Then you take a sharp razor, and slice off the worst of it, then, make a "Run File" by gluing some P600 or P800 to a lolly (popsicle) stick or similar, and sand the run down flush with the rest of the surface.

Hopefully you can now understand why bubbles are bad, you cant file out a bubble as it leaves a mark. You can, drop fill it after doing the above, with a fine brush and drip the clear into the hole. Then let it dry and treat as a normal run.
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Last edited by Skeet UK at Sep 27, 2010,
#18
I have use a rag for applying arm-a-seal. less drips. Make sure that when you are done, you don't throw the rag in the trash can or ball it up or else your house will burn down.

you still have to wet sand.
#19
Not saying that anyone is wrong here, but I have always been taught, (at least on cars), that if you have to quit in the middle of clear coating, you should use a product like 222 Mid-Coat Adhesion promoter before you continue painting. No sanding. The adhesion promoter gives is the tackiness that it needs to continue the clear coating.

One of my teachers told us never to sand clear coat with anything lower that 1200, at the lowest 1000. The razor blade does help a lot, I have done that a couple of times after it dries pretty much completely. If you take your time and just scrape it for a while till its flat, your good.

That is just one way of doing it. There are many ways, but that was the ASE Certified way. Their ways aren't always the best way though.
***Guitars***
Epiphone Les Paul Custom AP (w/ 2 Seymour Duncans)
Jackson Dx10D Dinky (w/ DiMarzio PAF Bridge)
Epihpone Hummingbird

***Amps***
Marshall JCM 2000 DSL 100 (Voodoo Modified)
Custom 4x12 Halfstack (w/ Veteran 30's)
#20
Quote by the1967mustang
Not saying that anyone is wrong here, but I have always been taught, (at least on cars), that if you have to quit in the middle of clear coating, you should use a product like 222 Mid-Coat Adhesion promoter before you continue painting. No sanding. The adhesion promoter gives is the tackiness that it needs to continue the clear coating.

One of my teachers told us never to sand clear coat with anything lower that 1200, at the lowest 1000. The razor blade does help a lot, I have done that a couple of times after it dries pretty much completely. If you take your time and just scrape it for a while till its flat, your good.

That is just one way of doing it. There are many ways, but that was the ASE Certified way. Their ways aren't always the best way though.


You have to remember, that when talking about grits, there are the CAMI grade papers, common in the USA and the FEPA graded P Papers, more common in Europe.

P papers have more uniform grit and are used by people like Jon Kosmoski, of House of Kolor...who's methods I follow.

So when I talk about P600-P800, that is about the same as USA 400 grit.

I only use HOK paints and as such, there is no need for an adhesion promoter between coats of clear. My own finishes and those of Jon Kosmoski, are testament to that.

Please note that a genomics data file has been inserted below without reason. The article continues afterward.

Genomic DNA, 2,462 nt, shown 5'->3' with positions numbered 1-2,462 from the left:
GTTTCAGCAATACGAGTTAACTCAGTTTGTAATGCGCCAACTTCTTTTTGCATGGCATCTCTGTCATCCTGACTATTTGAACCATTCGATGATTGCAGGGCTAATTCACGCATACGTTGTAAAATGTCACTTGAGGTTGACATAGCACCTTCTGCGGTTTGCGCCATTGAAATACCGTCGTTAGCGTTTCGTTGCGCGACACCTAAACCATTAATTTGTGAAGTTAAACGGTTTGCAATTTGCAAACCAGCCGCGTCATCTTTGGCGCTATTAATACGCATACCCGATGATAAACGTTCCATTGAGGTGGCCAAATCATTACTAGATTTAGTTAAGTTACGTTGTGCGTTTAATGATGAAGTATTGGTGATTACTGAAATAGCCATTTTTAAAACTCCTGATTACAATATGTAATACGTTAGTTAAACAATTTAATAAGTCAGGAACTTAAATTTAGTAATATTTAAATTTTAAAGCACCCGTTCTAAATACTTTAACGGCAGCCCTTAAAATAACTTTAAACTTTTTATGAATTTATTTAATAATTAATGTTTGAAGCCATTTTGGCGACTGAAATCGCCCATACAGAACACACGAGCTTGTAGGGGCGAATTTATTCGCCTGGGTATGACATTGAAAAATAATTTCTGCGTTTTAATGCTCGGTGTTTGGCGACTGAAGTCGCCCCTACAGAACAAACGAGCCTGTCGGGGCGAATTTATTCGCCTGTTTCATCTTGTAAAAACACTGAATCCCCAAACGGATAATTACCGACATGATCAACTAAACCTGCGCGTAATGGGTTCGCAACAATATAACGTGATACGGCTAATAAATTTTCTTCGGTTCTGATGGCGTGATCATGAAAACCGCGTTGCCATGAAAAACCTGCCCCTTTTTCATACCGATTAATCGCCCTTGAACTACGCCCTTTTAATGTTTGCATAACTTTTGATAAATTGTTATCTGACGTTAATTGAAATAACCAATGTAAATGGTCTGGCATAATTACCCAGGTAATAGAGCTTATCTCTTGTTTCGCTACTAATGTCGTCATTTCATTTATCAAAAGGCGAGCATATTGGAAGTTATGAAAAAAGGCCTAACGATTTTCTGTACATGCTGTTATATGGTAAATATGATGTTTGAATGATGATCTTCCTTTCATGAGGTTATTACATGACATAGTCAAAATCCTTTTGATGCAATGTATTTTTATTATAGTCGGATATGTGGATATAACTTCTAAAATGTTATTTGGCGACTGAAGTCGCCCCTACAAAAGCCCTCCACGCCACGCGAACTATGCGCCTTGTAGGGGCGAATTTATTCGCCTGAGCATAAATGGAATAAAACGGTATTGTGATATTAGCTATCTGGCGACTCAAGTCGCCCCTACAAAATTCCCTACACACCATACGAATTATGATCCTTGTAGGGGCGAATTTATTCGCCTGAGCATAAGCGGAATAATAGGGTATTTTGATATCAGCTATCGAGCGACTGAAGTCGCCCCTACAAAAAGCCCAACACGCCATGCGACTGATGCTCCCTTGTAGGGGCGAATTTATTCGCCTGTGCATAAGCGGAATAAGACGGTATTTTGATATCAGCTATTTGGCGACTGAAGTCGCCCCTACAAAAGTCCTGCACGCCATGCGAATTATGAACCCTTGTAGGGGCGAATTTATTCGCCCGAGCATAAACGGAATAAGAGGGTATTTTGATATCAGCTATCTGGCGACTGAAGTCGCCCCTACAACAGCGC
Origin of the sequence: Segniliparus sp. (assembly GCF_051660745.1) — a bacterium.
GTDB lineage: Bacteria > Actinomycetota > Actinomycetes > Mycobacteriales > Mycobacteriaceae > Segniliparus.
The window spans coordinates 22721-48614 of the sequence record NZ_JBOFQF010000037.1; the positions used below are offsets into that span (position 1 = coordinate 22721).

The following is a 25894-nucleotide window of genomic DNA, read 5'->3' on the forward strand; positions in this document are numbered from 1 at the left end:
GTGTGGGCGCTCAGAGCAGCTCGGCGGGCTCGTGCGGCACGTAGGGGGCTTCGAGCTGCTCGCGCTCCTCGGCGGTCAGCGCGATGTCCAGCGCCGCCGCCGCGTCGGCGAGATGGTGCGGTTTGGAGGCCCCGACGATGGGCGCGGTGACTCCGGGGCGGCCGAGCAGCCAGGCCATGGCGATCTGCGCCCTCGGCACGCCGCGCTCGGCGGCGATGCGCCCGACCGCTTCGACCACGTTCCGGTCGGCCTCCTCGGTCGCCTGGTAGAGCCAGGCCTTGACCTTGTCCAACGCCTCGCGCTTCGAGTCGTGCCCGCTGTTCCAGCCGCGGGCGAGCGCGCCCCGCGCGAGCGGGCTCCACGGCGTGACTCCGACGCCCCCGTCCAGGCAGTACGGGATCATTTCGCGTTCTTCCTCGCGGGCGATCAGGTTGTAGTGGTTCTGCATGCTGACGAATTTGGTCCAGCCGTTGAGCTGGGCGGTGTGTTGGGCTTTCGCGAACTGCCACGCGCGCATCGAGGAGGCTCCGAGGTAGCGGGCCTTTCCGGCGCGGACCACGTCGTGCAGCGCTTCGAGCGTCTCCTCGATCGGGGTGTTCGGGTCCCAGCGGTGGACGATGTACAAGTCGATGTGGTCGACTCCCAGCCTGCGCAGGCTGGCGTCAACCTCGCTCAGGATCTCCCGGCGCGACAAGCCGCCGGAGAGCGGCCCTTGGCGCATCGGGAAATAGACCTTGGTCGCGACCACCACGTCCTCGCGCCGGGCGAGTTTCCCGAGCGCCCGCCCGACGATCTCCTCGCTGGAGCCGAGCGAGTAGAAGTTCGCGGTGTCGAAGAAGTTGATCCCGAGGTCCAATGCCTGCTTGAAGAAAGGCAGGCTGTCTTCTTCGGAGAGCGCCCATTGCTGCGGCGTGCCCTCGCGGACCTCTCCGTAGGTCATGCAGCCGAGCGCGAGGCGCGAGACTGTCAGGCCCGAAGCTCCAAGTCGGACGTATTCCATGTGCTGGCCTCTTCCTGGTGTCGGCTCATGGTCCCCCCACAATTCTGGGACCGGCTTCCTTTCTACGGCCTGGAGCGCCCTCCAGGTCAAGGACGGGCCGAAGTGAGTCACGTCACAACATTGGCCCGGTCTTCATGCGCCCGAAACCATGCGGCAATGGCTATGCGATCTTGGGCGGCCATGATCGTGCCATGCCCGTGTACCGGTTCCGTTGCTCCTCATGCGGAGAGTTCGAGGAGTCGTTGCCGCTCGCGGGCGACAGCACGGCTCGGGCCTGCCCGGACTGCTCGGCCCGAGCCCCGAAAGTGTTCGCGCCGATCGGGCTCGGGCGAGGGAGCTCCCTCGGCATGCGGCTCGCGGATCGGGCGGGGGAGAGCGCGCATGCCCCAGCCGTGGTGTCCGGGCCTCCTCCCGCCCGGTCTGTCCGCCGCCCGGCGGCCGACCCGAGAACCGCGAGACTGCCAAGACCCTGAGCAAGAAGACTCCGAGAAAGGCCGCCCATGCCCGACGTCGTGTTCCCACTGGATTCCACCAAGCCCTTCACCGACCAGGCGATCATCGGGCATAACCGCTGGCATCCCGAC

CAMI 1200 grit is equivalent to P2500, which is the very last grit one would use, before bringing out the compound and rotary! This is not a good basis for subsequent clear coats, and as such...is probably why you need an adhesion promoter to melt the previous clear. Why add another product, possibly by an alternate manufacturer, between your clears?

Of course, if that is how you were taught...then this will of course come naturally to you.

However, I must stress how VERY different the automotive/refinishing ways of doing things are, in comparison to Custom Paint procedures.

Standard refinishing, is only designed to cope with paint thickness in the 5-8 mill range, whereas custom paint, with multiple layers for artwork, can extend to 15-20 mills, where normal paint would simply de-laminate.

It is much quicker (and time is money in automotive refinishing) to spray adhesion promoter over your freshly bakes clear, than wet sand the whole car.

This is how they spray 3-5 cars a day, with a "pleasing" finish.

This gun stock, has 4 coats of primer (guide coated, levelled etc) 3 coats of black base, 1 layer of artistic base (marbelizer), 3 coats of intercoat. 3 coats of Candy blue followed by 9 coats of 2k Urethane clear.



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Last edited by Skeet UK at Sep 27, 2010,
#21
You really know your stuff! I didn't realize there would be that much difference in procedures. And what you said about the custom painting vs automotive painting is dead on, now that i think about it. Most cars are Primer/sealer, base coat, clear coat. Cars don't usually have designs in the paint, so there isn't as much steps and is a different process.

The guitars that I have painted I have painted just like automobiles. I sanded the old paint with 320, prepped it, base'd it, then cleared straight over it. Gave it about a weeks to dry and did the wet sanding. Turns out real good IMO. But of coarse, there are other ways that are probably better, but this works best for me as of right now.
***Guitars***
Epiphone Les Paul Custom AP (w/ 2 Seymour Duncans)
Jackson Dx10D Dinky (w/ DiMarzio PAF Bridge)
Epihpone Hummingbird

***Amps***
Marshall JCM 2000 DSL 100 (Voodoo Modified)
Custom 4x12 Halfstack (w/ Veteran 30's)